Category: Federal Forum Posters
Purpose: International normalized ratio (INR) time in therapeutic range (TTR) is important for both safety and efficacy of warfarin therapy. The TTR at this facility is approximately 70 percent, but there remain patients with poor TTR. This places them at increased risk for complications including stroke, thromboembolism, and major bleeding. Practice guidelines and literature support switching patients to direct oral anticoagulants (DOACs) in the presence of low TTR. The purpose of this project was to optimize the rate of switches, evaluate acceptance rate for switching, identify reasons patients decline switching, assess adverse events, and evaluate cost-savings.
Methods: Phase 1: Fifty patients with TTR less than 60 percent were systematically identified from dashboard data and screened for DOAC eligibility by a pharmacy resident. Alerts were placed in the Anticoagulation Management Tool (AMT) for patients eligible for a DOAC switch. Upon seeing the alert, the anticoagulation pharmacist completing follow-up would confirm eligibility, discuss with the patient, and implement the DOAC switch if the patient was agreeable.
Phase 2: Chart reviews were conducted on all patients who were switched to a DOAC because of low TTR between February 2017 and January 2018. Data gathered for the safety and cost analyses included adverse events, sustained DOAC use 90 days after switching, and number of encounters per year before and after switching to a DOAC.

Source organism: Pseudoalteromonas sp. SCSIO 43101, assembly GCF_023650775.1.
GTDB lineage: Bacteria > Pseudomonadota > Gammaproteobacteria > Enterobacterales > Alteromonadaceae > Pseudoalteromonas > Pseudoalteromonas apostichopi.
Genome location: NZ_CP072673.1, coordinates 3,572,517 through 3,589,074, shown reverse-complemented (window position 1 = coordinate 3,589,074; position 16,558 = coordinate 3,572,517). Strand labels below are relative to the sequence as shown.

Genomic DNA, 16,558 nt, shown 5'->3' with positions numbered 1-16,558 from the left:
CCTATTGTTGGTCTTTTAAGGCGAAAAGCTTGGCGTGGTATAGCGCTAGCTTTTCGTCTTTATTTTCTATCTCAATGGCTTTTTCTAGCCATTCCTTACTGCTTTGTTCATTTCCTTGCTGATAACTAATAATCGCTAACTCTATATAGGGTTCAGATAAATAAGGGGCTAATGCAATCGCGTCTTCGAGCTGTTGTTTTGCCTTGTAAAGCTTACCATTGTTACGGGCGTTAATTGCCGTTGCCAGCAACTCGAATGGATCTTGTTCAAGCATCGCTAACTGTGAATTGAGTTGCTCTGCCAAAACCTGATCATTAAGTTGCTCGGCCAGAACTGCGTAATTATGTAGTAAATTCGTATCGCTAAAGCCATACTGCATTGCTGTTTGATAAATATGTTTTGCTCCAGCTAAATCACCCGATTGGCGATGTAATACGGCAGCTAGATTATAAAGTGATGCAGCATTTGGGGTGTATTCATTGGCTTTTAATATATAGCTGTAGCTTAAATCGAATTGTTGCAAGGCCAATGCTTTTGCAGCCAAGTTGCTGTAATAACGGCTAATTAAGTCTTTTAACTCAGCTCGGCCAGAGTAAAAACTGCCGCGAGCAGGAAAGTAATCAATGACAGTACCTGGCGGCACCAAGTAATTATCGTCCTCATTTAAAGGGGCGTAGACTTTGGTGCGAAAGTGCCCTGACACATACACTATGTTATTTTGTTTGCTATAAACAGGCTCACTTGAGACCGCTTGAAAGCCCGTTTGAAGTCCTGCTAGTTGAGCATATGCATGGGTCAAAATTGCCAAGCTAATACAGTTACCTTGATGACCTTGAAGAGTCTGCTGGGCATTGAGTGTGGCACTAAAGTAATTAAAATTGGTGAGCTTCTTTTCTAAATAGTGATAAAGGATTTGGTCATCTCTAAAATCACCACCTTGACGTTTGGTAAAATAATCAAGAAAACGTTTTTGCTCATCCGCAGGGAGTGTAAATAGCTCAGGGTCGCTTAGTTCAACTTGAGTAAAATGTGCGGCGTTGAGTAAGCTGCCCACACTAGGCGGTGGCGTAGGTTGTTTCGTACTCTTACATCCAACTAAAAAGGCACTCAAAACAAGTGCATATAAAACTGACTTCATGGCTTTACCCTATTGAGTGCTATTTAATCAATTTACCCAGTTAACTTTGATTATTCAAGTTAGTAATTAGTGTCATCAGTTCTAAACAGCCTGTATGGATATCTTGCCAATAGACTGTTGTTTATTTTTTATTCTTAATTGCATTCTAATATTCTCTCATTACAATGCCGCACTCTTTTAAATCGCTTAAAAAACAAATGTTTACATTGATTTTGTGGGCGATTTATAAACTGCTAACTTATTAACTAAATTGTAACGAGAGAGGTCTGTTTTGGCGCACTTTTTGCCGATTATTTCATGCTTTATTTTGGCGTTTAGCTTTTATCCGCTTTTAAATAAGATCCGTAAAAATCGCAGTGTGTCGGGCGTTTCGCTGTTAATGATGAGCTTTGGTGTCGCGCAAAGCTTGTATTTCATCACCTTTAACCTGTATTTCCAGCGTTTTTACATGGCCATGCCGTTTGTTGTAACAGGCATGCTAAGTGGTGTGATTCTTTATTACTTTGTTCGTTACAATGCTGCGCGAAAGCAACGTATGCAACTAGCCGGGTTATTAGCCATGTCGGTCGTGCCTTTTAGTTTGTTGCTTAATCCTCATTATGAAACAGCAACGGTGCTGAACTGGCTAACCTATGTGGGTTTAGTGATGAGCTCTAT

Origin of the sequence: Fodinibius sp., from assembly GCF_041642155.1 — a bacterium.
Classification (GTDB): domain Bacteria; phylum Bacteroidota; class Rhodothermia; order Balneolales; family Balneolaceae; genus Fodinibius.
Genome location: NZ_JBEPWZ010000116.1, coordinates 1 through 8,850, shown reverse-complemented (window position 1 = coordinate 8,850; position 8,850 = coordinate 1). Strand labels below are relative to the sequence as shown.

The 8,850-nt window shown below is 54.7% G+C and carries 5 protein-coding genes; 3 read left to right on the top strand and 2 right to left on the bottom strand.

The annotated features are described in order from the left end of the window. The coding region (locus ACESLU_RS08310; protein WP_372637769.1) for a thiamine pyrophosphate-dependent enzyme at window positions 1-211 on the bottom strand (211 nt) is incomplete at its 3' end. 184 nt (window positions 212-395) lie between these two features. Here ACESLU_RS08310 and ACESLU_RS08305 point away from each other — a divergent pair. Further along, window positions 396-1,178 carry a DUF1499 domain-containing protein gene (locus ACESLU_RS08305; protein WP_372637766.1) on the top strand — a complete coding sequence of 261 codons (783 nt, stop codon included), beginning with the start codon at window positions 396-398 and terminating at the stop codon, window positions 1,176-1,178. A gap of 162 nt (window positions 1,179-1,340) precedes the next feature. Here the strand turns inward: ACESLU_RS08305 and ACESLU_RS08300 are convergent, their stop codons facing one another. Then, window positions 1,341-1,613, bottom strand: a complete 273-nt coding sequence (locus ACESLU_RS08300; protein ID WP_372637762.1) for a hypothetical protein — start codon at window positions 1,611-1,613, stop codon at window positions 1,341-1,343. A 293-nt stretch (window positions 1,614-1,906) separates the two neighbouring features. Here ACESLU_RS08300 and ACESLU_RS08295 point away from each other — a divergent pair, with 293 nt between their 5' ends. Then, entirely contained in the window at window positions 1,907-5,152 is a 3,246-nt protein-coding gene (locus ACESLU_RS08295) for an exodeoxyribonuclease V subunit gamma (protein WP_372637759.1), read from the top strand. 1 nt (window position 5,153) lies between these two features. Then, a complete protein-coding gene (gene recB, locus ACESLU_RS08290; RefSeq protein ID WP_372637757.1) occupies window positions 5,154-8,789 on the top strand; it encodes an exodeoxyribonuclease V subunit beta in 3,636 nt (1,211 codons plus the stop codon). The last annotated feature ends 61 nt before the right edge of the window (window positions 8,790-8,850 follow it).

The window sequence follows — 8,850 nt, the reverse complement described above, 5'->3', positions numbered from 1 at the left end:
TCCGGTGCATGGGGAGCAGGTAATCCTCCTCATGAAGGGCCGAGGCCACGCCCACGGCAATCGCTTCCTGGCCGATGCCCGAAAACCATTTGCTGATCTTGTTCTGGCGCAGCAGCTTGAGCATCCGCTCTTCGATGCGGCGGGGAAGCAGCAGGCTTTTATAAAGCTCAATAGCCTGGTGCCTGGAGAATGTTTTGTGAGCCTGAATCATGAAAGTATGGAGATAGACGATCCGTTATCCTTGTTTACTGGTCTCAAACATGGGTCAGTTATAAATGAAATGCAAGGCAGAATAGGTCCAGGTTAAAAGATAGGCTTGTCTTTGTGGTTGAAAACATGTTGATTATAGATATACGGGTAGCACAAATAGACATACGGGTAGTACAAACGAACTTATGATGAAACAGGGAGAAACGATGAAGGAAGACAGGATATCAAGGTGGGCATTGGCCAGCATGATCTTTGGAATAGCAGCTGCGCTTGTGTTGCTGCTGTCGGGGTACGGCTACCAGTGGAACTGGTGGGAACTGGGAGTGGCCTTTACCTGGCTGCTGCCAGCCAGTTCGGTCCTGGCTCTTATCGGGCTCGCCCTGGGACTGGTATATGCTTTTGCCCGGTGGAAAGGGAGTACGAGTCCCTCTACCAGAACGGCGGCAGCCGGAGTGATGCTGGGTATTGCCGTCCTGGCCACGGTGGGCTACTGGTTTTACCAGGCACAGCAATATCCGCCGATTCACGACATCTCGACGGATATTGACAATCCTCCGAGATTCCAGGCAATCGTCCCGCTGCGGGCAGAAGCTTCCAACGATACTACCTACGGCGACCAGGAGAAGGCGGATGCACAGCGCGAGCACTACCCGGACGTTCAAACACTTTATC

Results: Of the patients offered a switch to a DOAC, 71 percent accepted a switch to a DOAC. Of those that declined, the most common reason was safety concerns. Forty-eight patients were included in the safety analysis. At ninety days after switching to a DOAC, four patients had a bleeding event, zero had a thromboembolic event, and one patient had dyspepsia. Approximately 94 percent of patients continued on their initial DOAC. There was a 30 dollar cost-savings per patient per month associated with a reduction in pharmacist time completing follow-up in the first year after switching a patient on warfarin with poor TTR to a DOAC.
Conclusion: A majority of patients with low TTR on warfarin were accepting of a switch to a DOAC. Patients who switched to DOACs had low rates of adverse events. This pilot project suggests potential for practice transformation for poorly controlled warfarin patients.
Irene Chung– Student, University of Wisconsin-Madison School of Pharmacy, Janesville